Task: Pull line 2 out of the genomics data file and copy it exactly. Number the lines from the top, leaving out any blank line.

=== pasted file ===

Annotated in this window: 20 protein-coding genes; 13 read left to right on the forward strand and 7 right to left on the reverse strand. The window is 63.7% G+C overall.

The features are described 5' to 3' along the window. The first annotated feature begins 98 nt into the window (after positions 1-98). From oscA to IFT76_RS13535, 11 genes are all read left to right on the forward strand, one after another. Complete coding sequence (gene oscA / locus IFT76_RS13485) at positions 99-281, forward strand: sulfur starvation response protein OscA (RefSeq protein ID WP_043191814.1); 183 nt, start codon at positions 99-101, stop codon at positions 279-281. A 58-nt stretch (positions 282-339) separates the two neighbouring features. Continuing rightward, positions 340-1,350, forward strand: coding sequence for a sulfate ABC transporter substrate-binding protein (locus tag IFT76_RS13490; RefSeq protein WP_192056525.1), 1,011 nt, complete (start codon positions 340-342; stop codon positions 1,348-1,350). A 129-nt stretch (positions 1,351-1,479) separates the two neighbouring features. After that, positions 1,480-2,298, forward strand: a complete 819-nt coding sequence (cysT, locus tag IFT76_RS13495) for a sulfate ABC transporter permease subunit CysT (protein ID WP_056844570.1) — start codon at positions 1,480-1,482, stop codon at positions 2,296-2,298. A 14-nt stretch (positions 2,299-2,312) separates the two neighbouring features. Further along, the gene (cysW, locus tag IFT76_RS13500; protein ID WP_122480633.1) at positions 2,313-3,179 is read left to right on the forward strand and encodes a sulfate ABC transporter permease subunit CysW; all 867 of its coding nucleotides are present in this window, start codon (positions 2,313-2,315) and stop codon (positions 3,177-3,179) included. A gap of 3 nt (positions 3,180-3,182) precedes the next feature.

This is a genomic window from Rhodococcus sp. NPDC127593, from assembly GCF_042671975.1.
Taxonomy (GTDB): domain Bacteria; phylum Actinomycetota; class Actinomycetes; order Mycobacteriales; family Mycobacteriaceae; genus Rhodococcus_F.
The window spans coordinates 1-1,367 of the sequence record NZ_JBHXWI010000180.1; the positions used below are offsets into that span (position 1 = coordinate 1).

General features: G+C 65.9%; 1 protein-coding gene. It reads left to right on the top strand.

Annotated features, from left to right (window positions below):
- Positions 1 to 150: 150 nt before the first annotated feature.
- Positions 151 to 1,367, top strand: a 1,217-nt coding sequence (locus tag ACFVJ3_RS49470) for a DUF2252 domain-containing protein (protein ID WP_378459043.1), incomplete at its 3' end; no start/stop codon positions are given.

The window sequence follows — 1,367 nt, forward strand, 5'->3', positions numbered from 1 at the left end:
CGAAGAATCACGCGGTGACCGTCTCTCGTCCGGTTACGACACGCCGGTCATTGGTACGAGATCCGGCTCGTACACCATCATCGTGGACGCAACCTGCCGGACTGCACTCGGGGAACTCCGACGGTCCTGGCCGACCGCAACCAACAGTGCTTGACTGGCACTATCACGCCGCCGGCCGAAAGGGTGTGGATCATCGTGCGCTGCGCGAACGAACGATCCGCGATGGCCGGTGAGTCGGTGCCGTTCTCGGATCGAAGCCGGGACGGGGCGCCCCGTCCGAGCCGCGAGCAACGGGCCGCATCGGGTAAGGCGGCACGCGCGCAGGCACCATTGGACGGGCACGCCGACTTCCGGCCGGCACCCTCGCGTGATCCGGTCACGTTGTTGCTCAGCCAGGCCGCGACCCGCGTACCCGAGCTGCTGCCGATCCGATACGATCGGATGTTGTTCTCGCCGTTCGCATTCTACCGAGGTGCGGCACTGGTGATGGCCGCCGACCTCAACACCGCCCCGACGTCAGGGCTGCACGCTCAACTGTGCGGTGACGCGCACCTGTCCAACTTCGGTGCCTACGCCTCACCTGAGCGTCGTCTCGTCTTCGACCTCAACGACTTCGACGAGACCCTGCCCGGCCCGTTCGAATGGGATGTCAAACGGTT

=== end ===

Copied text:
The features are described 5' to 3' along the window. The first annotated feature begins 98 nt into the window (after positions 1-98). From oscA to IFT76_RS13535, 11 genes are all read left to right on the forward strand, one after another. Complete coding sequence (gene oscA / locus IFT76_RS13485) at positions 99-281, forward strand: sulfur starvation response protein OscA (RefSeq protein ID WP_043191814.1); 183 nt, start codon at positions 99-101, stop codon at positions 279-281. A 58-nt stretch (positions 282-339) separates the two neighbouring features. Continuing rightward, positions 340-1,350, forward strand: coding sequence for a sulfate ABC transporter substrate-binding protein (locus tag IFT76_RS13490; RefSeq protein WP_192056525.1), 1,011 nt, complete (start codon positions 340-342; stop codon positions 1,348-1,350). A 129-nt stretch (positions 1,351-1,479) separates the two neighbouring features. After that, positions 1,480-2,298, forward strand: a complete 819-nt coding sequence (cysT, locus tag IFT76_RS13495) for a sulfate ABC transporter permease subunit CysT (protein ID WP_056844570.1) — start codon at positions 1,480-1,482, stop codon at positions 2,296-2,298. A 14-nt stretch (positions 2,299-2,312) separates the two neighbouring features. Further along, the gene (cysW, locus tag IFT76_RS13500; protein ID WP_122480633.1) at positions 2,313-3,179 is read left to right on the forward strand and encodes a sulfate ABC transporter permease subunit CysW; all 867 of its coding nucleotides are present in this window, start codon (positions 2,313-2,315) and stop codon (positions 3,177-3,179) included. A gap of 3 nt (positions 3,180-3,182) precedes the next feature.